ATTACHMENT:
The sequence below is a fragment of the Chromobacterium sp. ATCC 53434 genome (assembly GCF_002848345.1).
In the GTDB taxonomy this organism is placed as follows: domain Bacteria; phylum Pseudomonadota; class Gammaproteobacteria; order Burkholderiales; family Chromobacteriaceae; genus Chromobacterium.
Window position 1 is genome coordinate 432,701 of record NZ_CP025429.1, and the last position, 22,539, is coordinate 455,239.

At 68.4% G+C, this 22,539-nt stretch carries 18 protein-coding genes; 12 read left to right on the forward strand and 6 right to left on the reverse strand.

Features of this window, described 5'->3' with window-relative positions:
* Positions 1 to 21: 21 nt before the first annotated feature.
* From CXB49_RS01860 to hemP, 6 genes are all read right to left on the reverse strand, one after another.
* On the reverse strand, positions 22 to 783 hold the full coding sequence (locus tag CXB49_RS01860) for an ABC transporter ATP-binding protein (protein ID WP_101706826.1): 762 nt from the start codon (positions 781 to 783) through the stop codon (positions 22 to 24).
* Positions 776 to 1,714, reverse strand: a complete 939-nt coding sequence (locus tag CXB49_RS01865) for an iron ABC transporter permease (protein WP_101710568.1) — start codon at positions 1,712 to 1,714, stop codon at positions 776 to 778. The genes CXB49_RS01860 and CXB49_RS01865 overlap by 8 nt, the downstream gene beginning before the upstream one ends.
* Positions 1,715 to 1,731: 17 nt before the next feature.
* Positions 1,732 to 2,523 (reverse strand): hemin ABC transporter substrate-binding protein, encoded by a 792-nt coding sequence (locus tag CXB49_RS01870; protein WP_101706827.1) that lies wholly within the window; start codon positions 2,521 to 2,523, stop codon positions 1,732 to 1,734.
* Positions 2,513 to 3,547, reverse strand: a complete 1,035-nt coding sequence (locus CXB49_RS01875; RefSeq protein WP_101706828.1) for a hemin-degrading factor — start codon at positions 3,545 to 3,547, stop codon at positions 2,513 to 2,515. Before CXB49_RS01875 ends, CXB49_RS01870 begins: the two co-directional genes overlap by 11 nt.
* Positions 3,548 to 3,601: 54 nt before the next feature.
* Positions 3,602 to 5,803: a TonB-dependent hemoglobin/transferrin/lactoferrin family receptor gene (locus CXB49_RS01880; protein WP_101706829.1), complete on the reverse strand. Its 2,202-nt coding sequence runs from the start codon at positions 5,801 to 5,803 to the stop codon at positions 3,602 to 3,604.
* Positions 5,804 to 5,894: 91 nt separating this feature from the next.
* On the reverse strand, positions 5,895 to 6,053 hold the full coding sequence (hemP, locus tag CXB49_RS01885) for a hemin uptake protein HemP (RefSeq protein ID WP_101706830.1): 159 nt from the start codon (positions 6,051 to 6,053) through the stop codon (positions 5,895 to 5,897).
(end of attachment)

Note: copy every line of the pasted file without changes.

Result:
The sequence below is a fragment of the Chromobacterium sp. ATCC 53434 genome (assembly GCF_002848345.1).
In the GTDB taxonomy this organism is placed as follows: domain Bacteria; phylum Pseudomonadota; class Gammaproteobacteria; order Burkholderiales; family Chromobacteriaceae; genus Chromobacterium.
Window position 1 is genome coordinate 432,701 of record NZ_CP025429.1, and the last position, 22,539, is coordinate 455,239.

At 68.4% G+C, this 22,539-nt stretch carries 18 protein-coding genes; 12 read left to right on the forward strand and 6 right to left on the reverse strand.

Features of this window, described 5'->3' with window-relative positions:
* Positions 1 to 21: 21 nt before the first annotated feature.
* From CXB49_RS01860 to hemP, 6 genes are all read right to left on the reverse strand, one after another.
* On the reverse strand, positions 22 to 783 hold the full coding sequence (locus tag CXB49_RS01860) for an ABC transporter ATP-binding protein (protein ID WP_101706826.1): 762 nt from the start codon (positions 781 to 783) through the stop codon (positions 22 to 24).
* Positions 776 to 1,714, reverse strand: a complete 939-nt coding sequence (locus tag CXB49_RS01865) for an iron ABC transporter permease (protein WP_101710568.1) — start codon at positions 1,712 to 1,714, stop codon at positions 776 to 778. The genes CXB49_RS01860 and CXB49_RS01865 overlap by 8 nt, the downstream gene beginning before the upstream one ends.
* Positions 1,715 to 1,731: 17 nt before the next feature.
* Positions 1,732 to 2,523 (reverse strand): hemin ABC transporter substrate-binding protein, encoded by a 792-nt coding sequence (locus tag CXB49_RS01870; protein WP_101706827.1) that lies wholly within the window; start codon positions 2,521 to 2,523, stop codon positions 1,732 to 1,734.
* Positions 2,513 to 3,547, reverse strand: a complete 1,035-nt coding sequence (locus CXB49_RS01875; RefSeq protein WP_101706828.1) for a hemin-degrading factor — start codon at positions 3,545 to 3,547, stop codon at positions 2,513 to 2,515. Before CXB49_RS01875 ends, CXB49_RS01870 begins: the two co-directional genes overlap by 11 nt.
* Positions 3,548 to 3,601: 54 nt before the next feature.
* Positions 3,602 to 5,803: a TonB-dependent hemoglobin/transferrin/lactoferrin family receptor gene (locus CXB49_RS01880; protein WP_101706829.1), complete on the reverse strand. Its 2,202-nt coding sequence runs from the start codon at positions 5,801 to 5,803 to the stop codon at positions 3,602 to 3,604.
* Positions 5,804 to 5,894: 91 nt separating this feature from the next.
* On the reverse strand, positions 5,895 to 6,053 hold the full coding sequence (hemP, locus tag CXB49_RS01885) for a hemin uptake protein HemP (RefSeq protein ID WP_101706830.1): 159 nt from the start codon (positions 6,051 to 6,053) through the stop codon (positions 5,895 to 5,897).